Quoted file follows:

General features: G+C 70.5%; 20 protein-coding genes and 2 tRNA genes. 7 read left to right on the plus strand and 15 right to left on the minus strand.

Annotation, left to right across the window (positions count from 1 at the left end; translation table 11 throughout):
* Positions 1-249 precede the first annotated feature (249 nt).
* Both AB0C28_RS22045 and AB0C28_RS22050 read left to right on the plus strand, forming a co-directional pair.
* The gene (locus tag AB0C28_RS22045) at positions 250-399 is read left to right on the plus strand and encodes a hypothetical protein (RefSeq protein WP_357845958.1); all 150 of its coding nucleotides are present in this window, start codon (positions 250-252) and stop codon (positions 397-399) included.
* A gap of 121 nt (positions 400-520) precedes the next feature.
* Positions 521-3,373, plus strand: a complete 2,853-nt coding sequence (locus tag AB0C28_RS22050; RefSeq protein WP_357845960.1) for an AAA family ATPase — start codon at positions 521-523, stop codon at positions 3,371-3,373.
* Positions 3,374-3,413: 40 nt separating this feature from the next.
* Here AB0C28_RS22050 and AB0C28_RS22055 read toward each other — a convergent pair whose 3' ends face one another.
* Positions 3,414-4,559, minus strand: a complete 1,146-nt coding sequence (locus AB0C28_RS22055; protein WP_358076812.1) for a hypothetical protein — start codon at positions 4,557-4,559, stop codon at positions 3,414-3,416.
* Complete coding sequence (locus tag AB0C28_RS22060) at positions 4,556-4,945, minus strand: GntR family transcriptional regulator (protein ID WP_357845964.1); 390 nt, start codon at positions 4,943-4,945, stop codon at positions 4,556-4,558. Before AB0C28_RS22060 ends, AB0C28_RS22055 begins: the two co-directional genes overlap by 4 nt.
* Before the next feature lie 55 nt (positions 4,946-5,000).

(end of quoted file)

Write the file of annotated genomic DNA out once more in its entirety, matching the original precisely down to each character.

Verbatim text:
General features: G+C 70.5%; 20 protein-coding genes and 2 tRNA genes. 7 read left to right on the plus strand and 15 right to left on the minus strand.

Annotation, left to right across the window (positions count from 1 at the left end; translation table 11 throughout):
* Positions 1-249 precede the first annotated feature (249 nt).
* Both AB0C28_RS22045 and AB0C28_RS22050 read left to right on the plus strand, forming a co-directional pair.
* The gene (locus tag AB0C28_RS22045) at positions 250-399 is read left to right on the plus strand and encodes a hypothetical protein (RefSeq protein WP_357845958.1); all 150 of its coding nucleotides are present in this window, start codon (positions 250-252) and stop codon (positions 397-399) included.
* A gap of 121 nt (positions 400-520) precedes the next feature.
* Positions 521-3,373, plus strand: a complete 2,853-nt coding sequence (locus tag AB0C28_RS22050; RefSeq protein WP_357845960.1) for an AAA family ATPase — start codon at positions 521-523, stop codon at positions 3,371-3,373.
* Positions 3,374-3,413: 40 nt separating this feature from the next.
* Here AB0C28_RS22050 and AB0C28_RS22055 read toward each other — a convergent pair whose 3' ends face one another.
* Positions 3,414-4,559, minus strand: a complete 1,146-nt coding sequence (locus AB0C28_RS22055; protein WP_358076812.1) for a hypothetical protein — start codon at positions 4,557-4,559, stop codon at positions 3,414-3,416.
* Complete coding sequence (locus tag AB0C28_RS22060) at positions 4,556-4,945, minus strand: GntR family transcriptional regulator (protein ID WP_357845964.1); 390 nt, start codon at positions 4,943-4,945, stop codon at positions 4,556-4,558. Before AB0C28_RS22060 ends, AB0C28_RS22055 begins: the two co-directional genes overlap by 4 nt.
* Before the next feature lie 55 nt (positions 4,946-5,000).